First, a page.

SIX Financial Information has brought together the reference data requirements of Solvency II to deliver a compliance service that is available immediately and is being implemented with initial insurance clients ahead of take-up among asset managers.
The service uses reference data already owned by SIX Financial Information as well as some new attributes. These include the Complementary Identifier Code (CIC), an asset classification schema designed specifically for Solvency II and for which SIX Financial Information will generate CICs at both the instrument and individual market listing levels. NACE industrial classifications are also part of the service, alongside GICS, SIC, ICB and proprietary codes already in the company’s database. Pre-Legal Entity Identifiers, mandated for use in Solvency II in September 2013, are also included where they are available.
SIX Financial Information is offering a standard Solvency II service, providing all the reference data required to calculate capital adequacy under Pillar 1 of Solvency II, as well as the data required for reporting and disclosure under Pillar 3. A custom service supports more complex business requirements, with SIX Financial Information carrying out additional data derivations for individual clients to provide, perhaps, calculations on the underlying reference data in the standard service.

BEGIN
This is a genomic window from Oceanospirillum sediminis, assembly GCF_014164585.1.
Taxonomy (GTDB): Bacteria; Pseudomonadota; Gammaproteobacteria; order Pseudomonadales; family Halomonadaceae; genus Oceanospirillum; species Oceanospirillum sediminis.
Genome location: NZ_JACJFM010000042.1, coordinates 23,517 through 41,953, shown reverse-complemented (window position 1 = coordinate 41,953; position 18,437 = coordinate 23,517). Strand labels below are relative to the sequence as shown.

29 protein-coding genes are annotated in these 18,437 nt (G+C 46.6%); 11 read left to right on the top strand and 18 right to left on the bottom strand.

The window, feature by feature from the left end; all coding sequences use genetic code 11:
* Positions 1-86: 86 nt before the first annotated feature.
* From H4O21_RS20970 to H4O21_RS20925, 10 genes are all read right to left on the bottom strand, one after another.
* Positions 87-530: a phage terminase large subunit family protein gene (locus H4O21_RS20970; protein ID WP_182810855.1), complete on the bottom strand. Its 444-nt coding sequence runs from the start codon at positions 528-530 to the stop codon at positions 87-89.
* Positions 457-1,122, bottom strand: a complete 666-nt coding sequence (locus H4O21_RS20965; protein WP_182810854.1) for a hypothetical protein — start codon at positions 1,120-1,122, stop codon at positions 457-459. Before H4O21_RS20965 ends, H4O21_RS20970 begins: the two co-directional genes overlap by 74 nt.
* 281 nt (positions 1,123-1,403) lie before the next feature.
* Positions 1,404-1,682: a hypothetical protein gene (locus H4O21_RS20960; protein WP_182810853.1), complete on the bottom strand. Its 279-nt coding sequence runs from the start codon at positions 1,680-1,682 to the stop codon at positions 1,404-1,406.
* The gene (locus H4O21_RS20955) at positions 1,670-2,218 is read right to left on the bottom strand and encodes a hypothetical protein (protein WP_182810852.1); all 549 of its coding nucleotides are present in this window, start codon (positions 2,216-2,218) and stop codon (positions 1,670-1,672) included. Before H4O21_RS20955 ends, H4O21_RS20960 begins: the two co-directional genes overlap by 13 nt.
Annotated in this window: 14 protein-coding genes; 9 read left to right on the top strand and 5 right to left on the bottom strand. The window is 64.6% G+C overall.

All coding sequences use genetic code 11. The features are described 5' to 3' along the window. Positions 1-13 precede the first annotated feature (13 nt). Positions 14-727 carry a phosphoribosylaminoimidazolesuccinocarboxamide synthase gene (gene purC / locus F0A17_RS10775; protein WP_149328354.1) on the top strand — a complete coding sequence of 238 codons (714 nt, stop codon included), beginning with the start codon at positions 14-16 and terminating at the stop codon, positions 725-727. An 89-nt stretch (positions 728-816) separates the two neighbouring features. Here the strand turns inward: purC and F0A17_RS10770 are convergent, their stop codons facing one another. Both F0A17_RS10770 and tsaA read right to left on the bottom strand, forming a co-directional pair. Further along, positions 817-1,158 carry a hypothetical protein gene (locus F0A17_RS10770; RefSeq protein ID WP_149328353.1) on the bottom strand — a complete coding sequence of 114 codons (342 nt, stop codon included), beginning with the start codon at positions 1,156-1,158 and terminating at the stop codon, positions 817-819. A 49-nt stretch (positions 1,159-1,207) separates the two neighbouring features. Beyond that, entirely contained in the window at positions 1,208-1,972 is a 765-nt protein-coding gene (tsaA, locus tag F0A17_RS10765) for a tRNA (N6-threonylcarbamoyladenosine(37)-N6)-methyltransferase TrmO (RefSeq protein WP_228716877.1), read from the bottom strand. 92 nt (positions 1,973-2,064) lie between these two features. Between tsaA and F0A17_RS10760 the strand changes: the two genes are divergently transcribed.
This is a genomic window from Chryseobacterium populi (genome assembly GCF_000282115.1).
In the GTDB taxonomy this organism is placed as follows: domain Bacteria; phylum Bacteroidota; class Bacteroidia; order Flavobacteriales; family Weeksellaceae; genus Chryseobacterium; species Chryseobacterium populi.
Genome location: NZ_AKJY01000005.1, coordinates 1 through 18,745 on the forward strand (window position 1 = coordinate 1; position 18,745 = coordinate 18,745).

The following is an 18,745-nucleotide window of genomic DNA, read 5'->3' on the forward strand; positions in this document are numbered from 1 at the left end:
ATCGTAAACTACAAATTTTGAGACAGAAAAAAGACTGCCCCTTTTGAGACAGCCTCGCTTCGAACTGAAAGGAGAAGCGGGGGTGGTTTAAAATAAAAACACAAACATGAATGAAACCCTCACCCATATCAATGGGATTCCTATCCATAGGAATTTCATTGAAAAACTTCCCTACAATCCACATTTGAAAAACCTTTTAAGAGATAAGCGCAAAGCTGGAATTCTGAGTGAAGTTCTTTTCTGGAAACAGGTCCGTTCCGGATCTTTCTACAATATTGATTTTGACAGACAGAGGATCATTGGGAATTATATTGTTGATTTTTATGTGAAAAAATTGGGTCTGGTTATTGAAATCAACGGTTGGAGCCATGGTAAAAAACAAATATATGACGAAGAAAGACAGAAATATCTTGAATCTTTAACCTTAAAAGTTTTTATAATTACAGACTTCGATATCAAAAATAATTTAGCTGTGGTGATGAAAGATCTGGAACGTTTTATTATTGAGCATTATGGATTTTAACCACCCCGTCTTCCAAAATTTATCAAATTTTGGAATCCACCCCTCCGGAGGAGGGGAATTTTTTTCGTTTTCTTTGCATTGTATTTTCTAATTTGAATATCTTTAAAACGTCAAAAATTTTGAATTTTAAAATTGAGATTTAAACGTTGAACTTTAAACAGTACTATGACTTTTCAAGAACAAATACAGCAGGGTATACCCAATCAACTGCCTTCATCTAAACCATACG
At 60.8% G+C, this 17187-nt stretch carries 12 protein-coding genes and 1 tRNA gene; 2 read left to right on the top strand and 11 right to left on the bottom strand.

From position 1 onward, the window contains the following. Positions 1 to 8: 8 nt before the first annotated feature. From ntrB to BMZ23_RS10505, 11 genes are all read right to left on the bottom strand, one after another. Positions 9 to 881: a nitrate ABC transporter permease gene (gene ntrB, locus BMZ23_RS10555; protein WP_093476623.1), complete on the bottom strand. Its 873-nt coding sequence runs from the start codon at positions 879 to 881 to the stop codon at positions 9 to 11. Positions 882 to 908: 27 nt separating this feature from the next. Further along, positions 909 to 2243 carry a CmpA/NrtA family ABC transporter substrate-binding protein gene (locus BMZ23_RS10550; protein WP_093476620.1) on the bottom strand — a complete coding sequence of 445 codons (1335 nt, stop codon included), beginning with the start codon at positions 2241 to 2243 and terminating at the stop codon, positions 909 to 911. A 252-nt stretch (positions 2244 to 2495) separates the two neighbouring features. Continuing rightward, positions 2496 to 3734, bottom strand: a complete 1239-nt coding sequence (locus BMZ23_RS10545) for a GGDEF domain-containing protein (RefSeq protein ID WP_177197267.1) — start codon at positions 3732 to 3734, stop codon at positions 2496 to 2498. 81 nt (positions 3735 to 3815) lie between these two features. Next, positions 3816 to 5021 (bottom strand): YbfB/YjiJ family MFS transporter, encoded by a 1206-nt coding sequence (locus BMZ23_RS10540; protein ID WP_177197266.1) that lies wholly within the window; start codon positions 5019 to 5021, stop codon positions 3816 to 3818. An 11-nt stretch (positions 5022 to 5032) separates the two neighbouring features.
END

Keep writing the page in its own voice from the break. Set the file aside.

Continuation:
Darren Marsh, senior product manager at SIX Financial Information, explains: “Solvency II presents firms with a huge data management challenge and requires high volumes of granular reference data and analytics to be brought together for risk modeling, calculation of Solvency capital ratios and reporting. It is unlikely that firms that must comply with the directive have all the information in a single system. To resolve this problem, SIX Financial Information can provide clients with the high quality asset data they need in a consistent and transparent way, helping them support the data governance requirements for accuracy, completeness and appropriateness of data.”
While some Solvency II compliance projects were put on hold a year or so ago because of the delay in reaching an agreement in the Omnibus II trialogue, Marsh says a final mandate for implementation on January 1, 2016, as well as plans by some National Competent Authorities to accelerate implementation under interim measures before 2016, have kick-started a return to work on Solvency II.